You can fractionally invest in larger projects such as the following.
Delaware Statutory Trusts (DSTs)
A DST is a legal entity created as a trust. DST investors own a pro rata interest in the trust. They are beneficiaries with the right to receive monetary distributions from trust operations, either from rental income or the eventual property sale.
A DST co-ownership system allows investors to benefit from property investment gains without property management responsibilities. DSTs can also be used in a 1031 exchange.
For the purpose of completing a 1031 exchange, IRS Revenue Ruling 2004-86 opened the way for eligible DST investments to qualify as the replacement property in a 1031 exchange. This revenue ruling states that a beneficial interest in a DST that owns real estate can be considered a “direct interest in real estate.” As a result, owning interest in a DST that owns real estate equates to holding title on real estate in the eyes of the IRS.
Because of this ruling, DSTs have become one of the most common ownership structures used by smaller investors to own investment-grade real estate.
Tenants in Common (TIC)
A TIC is a co-ownership agreement under which multiple investors pool their funds and agree to own one joint property. Each contributor owns an undivided, fractional interest in an entire property, and they participate in a proportionate share of the net income, tax shelters and growth.
Each investor receives a separate property deed and title insurance for their percentage interest in the property. They have all the same rights and privileges as a single owner.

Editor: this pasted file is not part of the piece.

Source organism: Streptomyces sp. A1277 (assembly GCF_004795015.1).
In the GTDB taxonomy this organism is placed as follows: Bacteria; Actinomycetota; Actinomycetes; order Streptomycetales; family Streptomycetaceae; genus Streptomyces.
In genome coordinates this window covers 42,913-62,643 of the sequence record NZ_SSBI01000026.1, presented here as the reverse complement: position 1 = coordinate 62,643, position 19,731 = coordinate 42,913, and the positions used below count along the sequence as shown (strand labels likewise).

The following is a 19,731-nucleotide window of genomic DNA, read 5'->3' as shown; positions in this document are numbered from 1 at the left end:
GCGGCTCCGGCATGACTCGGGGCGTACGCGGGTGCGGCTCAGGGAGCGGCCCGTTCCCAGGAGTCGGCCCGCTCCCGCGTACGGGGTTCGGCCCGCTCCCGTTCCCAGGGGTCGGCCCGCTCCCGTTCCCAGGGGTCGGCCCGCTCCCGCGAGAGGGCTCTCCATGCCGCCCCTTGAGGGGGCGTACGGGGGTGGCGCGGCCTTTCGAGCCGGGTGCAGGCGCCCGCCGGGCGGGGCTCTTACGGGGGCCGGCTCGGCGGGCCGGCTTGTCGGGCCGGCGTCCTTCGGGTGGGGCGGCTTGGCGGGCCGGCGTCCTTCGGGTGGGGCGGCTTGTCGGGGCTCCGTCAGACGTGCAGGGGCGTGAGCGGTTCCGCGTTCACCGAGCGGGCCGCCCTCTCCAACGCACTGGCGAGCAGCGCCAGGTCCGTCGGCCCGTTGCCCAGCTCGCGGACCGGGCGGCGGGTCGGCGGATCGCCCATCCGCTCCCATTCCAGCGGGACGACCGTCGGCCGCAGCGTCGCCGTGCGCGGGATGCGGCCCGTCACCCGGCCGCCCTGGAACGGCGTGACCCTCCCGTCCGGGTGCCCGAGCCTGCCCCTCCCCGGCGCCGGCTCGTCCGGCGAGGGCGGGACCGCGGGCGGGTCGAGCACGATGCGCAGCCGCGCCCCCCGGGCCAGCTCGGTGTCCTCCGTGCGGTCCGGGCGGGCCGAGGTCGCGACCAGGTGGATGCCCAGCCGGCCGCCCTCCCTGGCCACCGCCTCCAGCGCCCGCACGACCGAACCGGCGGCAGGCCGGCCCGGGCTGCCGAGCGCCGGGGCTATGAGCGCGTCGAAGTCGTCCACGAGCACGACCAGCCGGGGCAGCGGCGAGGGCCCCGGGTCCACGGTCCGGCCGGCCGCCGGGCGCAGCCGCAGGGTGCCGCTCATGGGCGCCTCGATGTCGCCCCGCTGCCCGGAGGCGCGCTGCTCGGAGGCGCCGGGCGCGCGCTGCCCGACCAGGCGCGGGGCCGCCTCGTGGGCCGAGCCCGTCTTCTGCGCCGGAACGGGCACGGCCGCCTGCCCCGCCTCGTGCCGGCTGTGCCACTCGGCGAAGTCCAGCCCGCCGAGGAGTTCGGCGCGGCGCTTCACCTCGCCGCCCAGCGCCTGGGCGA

In a TIC arrangement, co-owners have the right to isolate or transfer their ownership interest in the property without obtaining consent from the other co-owners. This is one of the distinguishing features that sets TICs apart from other arrangements. TIC investments are also eligible for a 1031 exchange.
Real Estate Investment Trusts (REITs)
A REIT is a company that operates, owns or finances income-producing real estate. Investors pool their funds into a REIT to purchase assets, and each investor owns a share or shares in the REIT. Shareholders collect income dividends from the money the real estate properties generate.
There are two types of REITs:
- Public REITs: Publicly traded REITs are liquid investments you can buy and sell like stocks. These REITs must register with the Securities and Exchange Commission (SEC).
- Private REITs: Private REITs are not on any stock exchange, and they’re exempt from SEC registration. A private REIT is typically only available to accredited institutional investors.
Qualified Opportunity Funds (QOFs)
A QOF is used for investments in IRS-designated opportunity zones, which are economically disadvantaged or distressed areas. You can defer capital gains tax on this type of investment. What’s more, you become eligible for a step-up in basis after holding the investment for five years and a 15% step-up in basis after holding the investment for seven years.
Individual Retirement Account (IRA) Qualified Investments
Our platform offers several investment options you can invest in with your IRA. With a self-directed IRA, your investments are up to you, within the bounds of the IRS rules and guidelines. Check with your tax professional for guidance about your specific tax situation.
The IRS prohibits certain IRA investments, including collectibles (such as artwork, stamps, rugs, antiques, and gems), certain coins and life insurance. See IRS Publication 590 for more information about prohibited investments.